Tommy (Robert Kellard) and Louise (Virginia Carpenter), so much in love.

But one member of the expedition didn’t return, Benton explains to his audience. The backup pilot, Mason (Holland), was lost during a wild dust-storm and, although the party hunted for him, in the end they had to abandon the search.

Frasier (John H. Dilson) films everything.

Suddenly Benton grabs his throat and collapses. Soon the homicide cop Captain Sam Street (Withers) and his sidekick Detective Grady (McVey) are on the scene, but it looks as if Continue reading

Dick Barton Strikes Back (1949)

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The final Barton!
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UK / 68 minutes / bw / Hammer, Ted Kavanagh Associated, Exclusive Dir: Godfrey Grayson Assoc Pr: Anthony Hinds, Mae Murray Scr: Elizabeth Baron, Ambrose Grayson Story: Ambrose Grayson, based on characters created for Dick Barton—Special Agent (1946–51 BBC radio series), devised by Norman Collins and scripted by Edward J. Mason and Geoffrey Webb Cine: Cedric Williams Cast: Don Stannard, Bruce Walker, Sebastian Cabot, James Raglan, Jean Lodge, Morris Sweden, John Harvey, Humphrey Kent, Sidney Vivian, Tony Morelli, George Crawford, Laurie Taylor, Schulman.

This was the third to be made in what Hammer planned to be a long-lasting series of movies featuring the popular BBC radio character Dick Barton, begun with Dick Barton: Special Agent (1948). It proved to be the last, however, because, driving home after the “It’s a Wrap” party, series star Don Stannard crashed his car and was killed instantly. His co-star in Dick Barton Strikes Back, Sebastian Cabot, traveling with him, escaped with only minor injuries. Presumably in an effort to cash in on public interest in the tragedy, Exclusive, the series’ distributor, hurried the release so that this movie came out before its predecessor, Dick Barton at Bay (1950). The next movie in the series was apparently intended to be Dick Barton in Darkest Africa—to judge by the title, a radical departure from the series template.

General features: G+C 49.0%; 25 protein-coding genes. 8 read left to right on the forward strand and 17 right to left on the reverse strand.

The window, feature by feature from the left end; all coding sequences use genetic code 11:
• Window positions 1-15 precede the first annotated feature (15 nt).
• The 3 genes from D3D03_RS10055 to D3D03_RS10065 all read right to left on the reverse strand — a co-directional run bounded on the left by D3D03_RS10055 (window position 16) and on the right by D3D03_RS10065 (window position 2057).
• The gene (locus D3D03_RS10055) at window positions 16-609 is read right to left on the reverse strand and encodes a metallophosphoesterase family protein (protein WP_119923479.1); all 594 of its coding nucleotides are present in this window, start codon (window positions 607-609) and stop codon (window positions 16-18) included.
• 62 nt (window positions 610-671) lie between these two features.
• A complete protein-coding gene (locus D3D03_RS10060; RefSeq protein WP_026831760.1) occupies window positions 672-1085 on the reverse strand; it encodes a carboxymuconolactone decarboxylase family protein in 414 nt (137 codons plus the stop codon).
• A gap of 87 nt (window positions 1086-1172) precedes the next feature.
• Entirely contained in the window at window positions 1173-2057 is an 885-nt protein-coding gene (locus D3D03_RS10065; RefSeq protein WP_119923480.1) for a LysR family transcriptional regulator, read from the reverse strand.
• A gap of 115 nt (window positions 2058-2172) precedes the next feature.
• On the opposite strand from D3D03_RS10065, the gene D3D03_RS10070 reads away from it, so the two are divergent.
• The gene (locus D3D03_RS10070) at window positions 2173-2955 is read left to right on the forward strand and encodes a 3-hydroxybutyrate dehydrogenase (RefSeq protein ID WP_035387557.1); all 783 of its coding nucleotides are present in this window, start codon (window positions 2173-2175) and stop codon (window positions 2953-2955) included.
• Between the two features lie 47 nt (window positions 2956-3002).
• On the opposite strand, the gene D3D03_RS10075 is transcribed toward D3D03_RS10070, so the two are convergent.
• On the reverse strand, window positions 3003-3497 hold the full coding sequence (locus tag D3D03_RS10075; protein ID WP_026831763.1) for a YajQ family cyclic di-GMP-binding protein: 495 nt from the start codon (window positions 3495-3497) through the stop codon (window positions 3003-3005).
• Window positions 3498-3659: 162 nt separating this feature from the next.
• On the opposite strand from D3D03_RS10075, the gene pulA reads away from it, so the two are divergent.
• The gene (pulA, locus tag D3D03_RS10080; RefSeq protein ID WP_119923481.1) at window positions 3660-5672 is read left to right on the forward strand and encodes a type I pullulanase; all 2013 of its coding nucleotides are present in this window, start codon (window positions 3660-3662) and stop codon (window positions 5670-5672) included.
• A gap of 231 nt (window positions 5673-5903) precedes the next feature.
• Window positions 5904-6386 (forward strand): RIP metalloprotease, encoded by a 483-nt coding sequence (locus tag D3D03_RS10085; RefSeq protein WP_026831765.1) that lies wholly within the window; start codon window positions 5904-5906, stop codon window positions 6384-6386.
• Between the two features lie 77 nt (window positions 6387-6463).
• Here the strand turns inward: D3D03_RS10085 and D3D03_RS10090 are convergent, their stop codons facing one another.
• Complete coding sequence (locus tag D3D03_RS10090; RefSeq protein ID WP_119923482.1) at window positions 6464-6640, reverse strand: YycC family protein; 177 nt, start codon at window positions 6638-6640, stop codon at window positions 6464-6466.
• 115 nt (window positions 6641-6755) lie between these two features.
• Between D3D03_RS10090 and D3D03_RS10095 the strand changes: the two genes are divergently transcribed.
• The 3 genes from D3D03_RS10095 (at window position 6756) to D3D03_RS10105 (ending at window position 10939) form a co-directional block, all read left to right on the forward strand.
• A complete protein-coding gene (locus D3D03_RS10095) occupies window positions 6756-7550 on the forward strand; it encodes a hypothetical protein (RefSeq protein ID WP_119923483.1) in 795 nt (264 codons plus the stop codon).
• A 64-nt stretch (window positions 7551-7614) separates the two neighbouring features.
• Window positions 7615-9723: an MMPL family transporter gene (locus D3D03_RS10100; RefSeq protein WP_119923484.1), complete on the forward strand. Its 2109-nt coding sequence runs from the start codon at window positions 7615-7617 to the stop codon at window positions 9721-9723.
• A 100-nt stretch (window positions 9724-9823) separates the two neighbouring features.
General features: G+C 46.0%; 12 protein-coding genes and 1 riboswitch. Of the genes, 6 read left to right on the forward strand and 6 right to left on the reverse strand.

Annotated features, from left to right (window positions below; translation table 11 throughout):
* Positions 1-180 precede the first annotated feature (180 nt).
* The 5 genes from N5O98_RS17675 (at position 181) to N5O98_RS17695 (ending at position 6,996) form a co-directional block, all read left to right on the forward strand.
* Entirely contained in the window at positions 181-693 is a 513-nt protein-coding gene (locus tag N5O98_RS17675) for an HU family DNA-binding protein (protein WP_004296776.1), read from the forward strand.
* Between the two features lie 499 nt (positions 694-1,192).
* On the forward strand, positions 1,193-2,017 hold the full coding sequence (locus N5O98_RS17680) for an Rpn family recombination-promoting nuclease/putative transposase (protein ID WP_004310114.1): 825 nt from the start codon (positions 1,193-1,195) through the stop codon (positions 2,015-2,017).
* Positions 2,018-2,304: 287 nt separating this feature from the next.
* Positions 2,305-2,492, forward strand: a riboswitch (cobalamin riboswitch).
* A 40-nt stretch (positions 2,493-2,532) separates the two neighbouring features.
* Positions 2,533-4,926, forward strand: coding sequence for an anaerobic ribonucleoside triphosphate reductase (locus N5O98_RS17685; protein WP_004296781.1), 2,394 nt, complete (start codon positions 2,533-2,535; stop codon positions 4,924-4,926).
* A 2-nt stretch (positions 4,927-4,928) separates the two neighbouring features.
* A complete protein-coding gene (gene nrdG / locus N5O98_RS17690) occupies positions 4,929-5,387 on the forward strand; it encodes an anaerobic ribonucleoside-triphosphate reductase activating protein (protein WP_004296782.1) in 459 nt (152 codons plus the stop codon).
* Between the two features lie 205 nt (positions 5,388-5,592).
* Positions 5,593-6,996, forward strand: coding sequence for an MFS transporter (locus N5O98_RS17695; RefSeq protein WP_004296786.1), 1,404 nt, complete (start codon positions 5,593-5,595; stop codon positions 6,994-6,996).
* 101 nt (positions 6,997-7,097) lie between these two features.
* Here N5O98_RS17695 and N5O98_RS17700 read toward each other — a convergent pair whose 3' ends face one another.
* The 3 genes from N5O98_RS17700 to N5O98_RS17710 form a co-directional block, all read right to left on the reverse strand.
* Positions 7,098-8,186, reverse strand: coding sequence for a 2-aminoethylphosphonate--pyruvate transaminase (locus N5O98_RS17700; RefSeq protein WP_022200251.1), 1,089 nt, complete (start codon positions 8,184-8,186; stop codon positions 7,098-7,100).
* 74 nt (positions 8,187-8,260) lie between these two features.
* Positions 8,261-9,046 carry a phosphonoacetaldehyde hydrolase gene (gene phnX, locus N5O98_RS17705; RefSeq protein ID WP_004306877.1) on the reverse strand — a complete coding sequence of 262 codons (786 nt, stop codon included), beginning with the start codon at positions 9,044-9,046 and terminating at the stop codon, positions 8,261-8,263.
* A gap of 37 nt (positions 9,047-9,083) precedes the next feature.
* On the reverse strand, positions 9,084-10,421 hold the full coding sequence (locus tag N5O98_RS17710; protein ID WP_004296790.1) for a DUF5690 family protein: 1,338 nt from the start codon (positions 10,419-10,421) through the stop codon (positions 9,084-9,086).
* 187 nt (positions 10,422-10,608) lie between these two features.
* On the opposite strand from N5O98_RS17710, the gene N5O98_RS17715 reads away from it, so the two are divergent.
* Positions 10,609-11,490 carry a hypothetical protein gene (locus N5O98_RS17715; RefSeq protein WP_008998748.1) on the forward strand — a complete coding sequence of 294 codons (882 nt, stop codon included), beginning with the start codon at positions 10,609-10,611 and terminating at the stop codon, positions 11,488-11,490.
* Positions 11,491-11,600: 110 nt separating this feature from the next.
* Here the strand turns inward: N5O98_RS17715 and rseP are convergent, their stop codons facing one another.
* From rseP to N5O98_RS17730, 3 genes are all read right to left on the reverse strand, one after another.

I mentioned in connection with Dick Barton at Bay that the improvement of its production standards over those of its predecessor was evident within moments of the end of the opening credits. The improvement in standards of the third entry over Dick Barton at Bay is obvious even during the opening credits! Farewell to the strictly functional, rather amateurish credits of the previous two movies; hello to a more sophisticated presentation, complete with cameos of the three principals. A new production team and a new cinematographer—one who was far readier to use noirish techniques of shadow and angle—make a huge difference, but so does the fact that a bit more thought seems to have gone into the story, which, while it follows the basic overall template established by the two earlier movies and is as full of wild-and-woolly plot developments as ever, has an actual dramatic structure, leading up to an extended finale that is cleverly put together and genuinely edge-of-your-seat stuff.

Creston (Morris Sweden, left) tersely briefs Dick (Don Stannard, center) and Snowey (Bruce Walker) at the airport.

Dick (Stannard) and Snowey (Walker, replacing and much improving upon George Ford) go to St. Albans airport, about twenty miles out of London, to meet Special Agent Robert Creston (Sweden), who’s just arrived on the plane from Prague. He’s reluctant to be seen with them, muttering only that “If my guess is correct, the atomic bomb is child’s play compared to this” and arranging to meet them later at Continue reading